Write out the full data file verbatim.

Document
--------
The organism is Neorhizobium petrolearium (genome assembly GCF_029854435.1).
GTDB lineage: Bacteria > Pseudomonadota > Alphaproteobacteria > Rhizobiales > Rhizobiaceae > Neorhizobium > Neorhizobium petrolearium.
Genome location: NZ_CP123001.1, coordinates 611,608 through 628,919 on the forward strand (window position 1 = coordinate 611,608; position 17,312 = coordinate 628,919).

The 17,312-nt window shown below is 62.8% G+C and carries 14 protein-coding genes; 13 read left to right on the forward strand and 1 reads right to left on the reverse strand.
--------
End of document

The organism is Neorhizobium petrolearium (genome assembly GCF_029854435.1).
GTDB lineage: Bacteria > Pseudomonadota > Alphaproteobacteria > Rhizobiales > Rhizobiaceae > Neorhizobium > Neorhizobium petrolearium.
Genome location: NZ_CP123001.1, coordinates 611,608 through 628,919 on the forward strand (window position 1 = coordinate 611,608; position 17,312 = coordinate 628,919).

The 17,312-nt window shown below is 62.8% G+C and carries 14 protein-coding genes; 13 read left to right on the forward strand and 1 reads right to left on the reverse strand.